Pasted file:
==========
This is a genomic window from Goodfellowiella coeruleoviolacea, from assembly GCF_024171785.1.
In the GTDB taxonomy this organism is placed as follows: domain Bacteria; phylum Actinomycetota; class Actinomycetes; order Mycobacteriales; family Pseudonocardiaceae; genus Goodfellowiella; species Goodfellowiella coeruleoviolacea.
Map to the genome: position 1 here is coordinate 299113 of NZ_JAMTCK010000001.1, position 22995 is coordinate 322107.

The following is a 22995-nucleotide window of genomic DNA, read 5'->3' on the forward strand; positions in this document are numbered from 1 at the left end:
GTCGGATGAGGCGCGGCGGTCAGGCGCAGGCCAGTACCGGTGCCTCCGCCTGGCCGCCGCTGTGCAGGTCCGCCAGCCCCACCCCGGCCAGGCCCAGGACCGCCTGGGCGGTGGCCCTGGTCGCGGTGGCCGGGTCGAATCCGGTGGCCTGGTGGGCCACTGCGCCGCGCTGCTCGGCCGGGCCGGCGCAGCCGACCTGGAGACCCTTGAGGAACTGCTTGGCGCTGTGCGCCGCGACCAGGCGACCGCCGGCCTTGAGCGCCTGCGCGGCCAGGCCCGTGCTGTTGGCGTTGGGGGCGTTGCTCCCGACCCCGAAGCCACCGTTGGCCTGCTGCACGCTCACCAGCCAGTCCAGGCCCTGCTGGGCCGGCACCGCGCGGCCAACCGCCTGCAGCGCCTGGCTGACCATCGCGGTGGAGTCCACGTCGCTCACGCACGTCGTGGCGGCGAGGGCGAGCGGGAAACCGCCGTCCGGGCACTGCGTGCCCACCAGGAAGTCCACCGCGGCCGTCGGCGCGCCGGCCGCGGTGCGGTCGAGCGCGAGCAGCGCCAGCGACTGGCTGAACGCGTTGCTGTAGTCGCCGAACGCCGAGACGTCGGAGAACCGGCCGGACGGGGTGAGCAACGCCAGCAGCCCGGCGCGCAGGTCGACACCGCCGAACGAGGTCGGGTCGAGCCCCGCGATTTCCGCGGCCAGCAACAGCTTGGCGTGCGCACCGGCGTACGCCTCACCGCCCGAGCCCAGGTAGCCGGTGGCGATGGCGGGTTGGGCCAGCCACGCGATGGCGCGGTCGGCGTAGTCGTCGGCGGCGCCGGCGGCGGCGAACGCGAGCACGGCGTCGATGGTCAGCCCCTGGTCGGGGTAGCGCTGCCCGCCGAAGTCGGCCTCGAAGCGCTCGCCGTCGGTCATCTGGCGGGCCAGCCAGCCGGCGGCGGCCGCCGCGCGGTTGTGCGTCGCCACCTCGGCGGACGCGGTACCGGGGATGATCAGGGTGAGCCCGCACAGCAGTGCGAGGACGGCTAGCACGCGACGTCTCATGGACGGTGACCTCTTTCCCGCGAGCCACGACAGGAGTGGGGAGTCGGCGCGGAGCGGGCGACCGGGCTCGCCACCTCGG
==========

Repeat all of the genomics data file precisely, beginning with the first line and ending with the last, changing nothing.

This is a genomic window from Goodfellowiella coeruleoviolacea, from assembly GCF_024171785.1.
In the GTDB taxonomy this organism is placed as follows: domain Bacteria; phylum Actinomycetota; class Actinomycetes; order Mycobacteriales; family Pseudonocardiaceae; genus Goodfellowiella; species Goodfellowiella coeruleoviolacea.
Map to the genome: position 1 here is coordinate 299113 of NZ_JAMTCK010000001.1, position 22995 is coordinate 322107.

The following is a 22995-nucleotide window of genomic DNA, read 5'->3' on the forward strand; positions in this document are numbered from 1 at the left end:
GTCGGATGAGGCGCGGCGGTCAGGCGCAGGCCAGTACCGGTGCCTCCGCCTGGCCGCCGCTGTGCAGGTCCGCCAGCCCCACCCCGGCCAGGCCCAGGACCGCCTGGGCGGTGGCCCTGGTCGCGGTGGCCGGGTCGAATCCGGTGGCCTGGTGGGCCACTGCGCCGCGCTGCTCGGCCGGGCCGGCGCAGCCGACCTGGAGACCCTTGAGGAACTGCTTGGCGCTGTGCGCCGCGACCAGGCGACCGCCGGCCTTGAGCGCCTGCGCGGCCAGGCCCGTGCTGTTGGCGTTGGGGGCGTTGCTCCCGACCCCGAAGCCACCGTTGGCCTGCTGCACGCTCACCAGCCAGTCCAGGCCCTGCTGGGCCGGCACCGCGCGGCCAACCGCCTGCAGCGCCTGGCTGACCATCGCGGTGGAGTCCACGTCGCTCACGCACGTCGTGGCGGCGAGGGCGAGCGGGAAACCGCCGTCCGGGCACTGCGTGCCCACCAGGAAGTCCACCGCGGCCGTCGGCGCGCCGGCCGCGGTGCGGTCGAGCGCGAGCAGCGCCAGCGACTGGCTGAACGCGTTGCTGTAGTCGCCGAACGCCGAGACGTCGGAGAACCGGCCGGACGGGGTGAGCAACGCCAGCAGCCCGGCGCGCAGGTCGACACCGCCGAACGAGGTCGGGTCGAGCCCCGCGATTTCCGCGGCCAGCAACAGCTTGGCGTGCGCACCGGCGTACGCCTCACCGCCCGAGCCCAGGTAGCCGGTGGCGATGGCGGGTTGGGCCAGCCACGCGATGGCGCGGTCGGCGTAGTCGTCGGCGGCGCCGGCGGCGGCGAACGCGAGCACGGCGTCGATGGTCAGCCCCTGGTCGGGGTAGCGCTGCCCGCCGAAGTCGGCCTCGAAGCGCTCGCCGTCGGTCATCTGGCGGGCCAGCCAGCCGGCGGCGGCCGCCGCGCGGTTGTGCGTCGCCACCTCGGCGGACGCGGTACCGGGGATGATCAGGGTGAGCCCGCACAGCAGTGCGAGGACGGCTAGCACGCGACGTCTCATGGACGGTGACCTCTTTCCCGCGAGCCACGACAGGAGTGGGGAGTCGGCGCGGAGCGGGCGACCGGGCTCGCCACCTCGG